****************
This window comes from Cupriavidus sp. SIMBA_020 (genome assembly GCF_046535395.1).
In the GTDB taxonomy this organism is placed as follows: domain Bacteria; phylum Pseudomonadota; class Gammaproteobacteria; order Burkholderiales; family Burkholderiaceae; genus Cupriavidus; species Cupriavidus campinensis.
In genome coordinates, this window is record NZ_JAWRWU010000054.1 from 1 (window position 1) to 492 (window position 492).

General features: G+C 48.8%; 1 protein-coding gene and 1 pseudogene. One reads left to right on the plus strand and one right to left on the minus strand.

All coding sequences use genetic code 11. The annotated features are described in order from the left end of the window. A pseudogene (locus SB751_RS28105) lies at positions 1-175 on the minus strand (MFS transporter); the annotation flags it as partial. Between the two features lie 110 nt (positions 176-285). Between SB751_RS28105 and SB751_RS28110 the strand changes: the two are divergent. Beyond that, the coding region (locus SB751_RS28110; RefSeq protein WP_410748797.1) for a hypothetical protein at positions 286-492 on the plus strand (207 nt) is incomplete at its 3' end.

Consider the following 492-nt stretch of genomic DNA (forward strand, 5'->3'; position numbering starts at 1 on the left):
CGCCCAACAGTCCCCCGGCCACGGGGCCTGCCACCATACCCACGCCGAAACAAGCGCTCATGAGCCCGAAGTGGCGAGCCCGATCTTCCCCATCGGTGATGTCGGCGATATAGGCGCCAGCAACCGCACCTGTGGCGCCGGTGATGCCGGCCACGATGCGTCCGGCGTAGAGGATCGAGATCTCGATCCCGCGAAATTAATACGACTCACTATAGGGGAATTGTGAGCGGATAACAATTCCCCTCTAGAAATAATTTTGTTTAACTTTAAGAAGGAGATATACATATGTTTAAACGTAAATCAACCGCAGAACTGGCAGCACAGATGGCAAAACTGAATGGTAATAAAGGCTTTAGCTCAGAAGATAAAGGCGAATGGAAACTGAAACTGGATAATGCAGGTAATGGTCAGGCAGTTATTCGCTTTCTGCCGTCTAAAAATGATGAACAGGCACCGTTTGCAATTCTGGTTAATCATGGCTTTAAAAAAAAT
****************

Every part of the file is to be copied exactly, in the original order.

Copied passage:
This window comes from Cupriavidus sp. SIMBA_020 (genome assembly GCF_046535395.1).
In the GTDB taxonomy this organism is placed as follows: domain Bacteria; phylum Pseudomonadota; class Gammaproteobacteria; order Burkholderiales; family Burkholderiaceae; genus Cupriavidus; species Cupriavidus campinensis.
In genome coordinates, this window is record NZ_JAWRWU010000054.1 from 1 (window position 1) to 492 (window position 492).

General features: G+C 48.8%; 1 protein-coding gene and 1 pseudogene. One reads left to right on the plus strand and one right to left on the minus strand.

All coding sequences use genetic code 11. The annotated features are described in order from the left end of the window. A pseudogene (locus SB751_RS28105) lies at positions 1-175 on the minus strand (MFS transporter); the annotation flags it as partial. Between the two features lie 110 nt (positions 176-285). Between SB751_RS28105 and SB751_RS28110 the strand changes: the two are divergent. Beyond that, the coding region (locus SB751_RS28110; RefSeq protein WP_410748797.1) for a hypothetical protein at positions 286-492 on the plus strand (207 nt) is incomplete at its 3' end.

Consider the following 492-nt stretch of genomic DNA (forward strand, 5'->3'; position numbering starts at 1 on the left):
CGCCCAACAGTCCCCCGGCCACGGGGCCTGCCACCATACCCACGCCGAAACAAGCGCTCATGAGCCCGAAGTGGCGAGCCCGATCTTCCCCATCGGTGATGTCGGCGATATAGGCGCCAGCAACCGCACCTGTGGCGCCGGTGATGCCGGCCACGATGCGTCCGGCGTAGAGGATCGAGATCTCGATCCCGCGAAATTAATACGACTCACTATAGGGGAATTGTGAGCGGATAACAATTCCCCTCTAGAAATAATTTTGTTTAACTTTAAGAAGGAGATATACATATGTTTAAACGTAAATCAACCGCAGAACTGGCAGCACAGATGGCAAAACTGAATGGTAATAAAGGCTTTAGCTCAGAAGATAAAGGCGAATGGAAACTGAAACTGGATAATGCAGGTAATGGTCAGGCAGTTATTCGCTTTCTGCCGTCTAAAAATGATGAACAGGCACCGTTTGCAATTCTGGTTAATCATGGCTTTAAAAAAAAT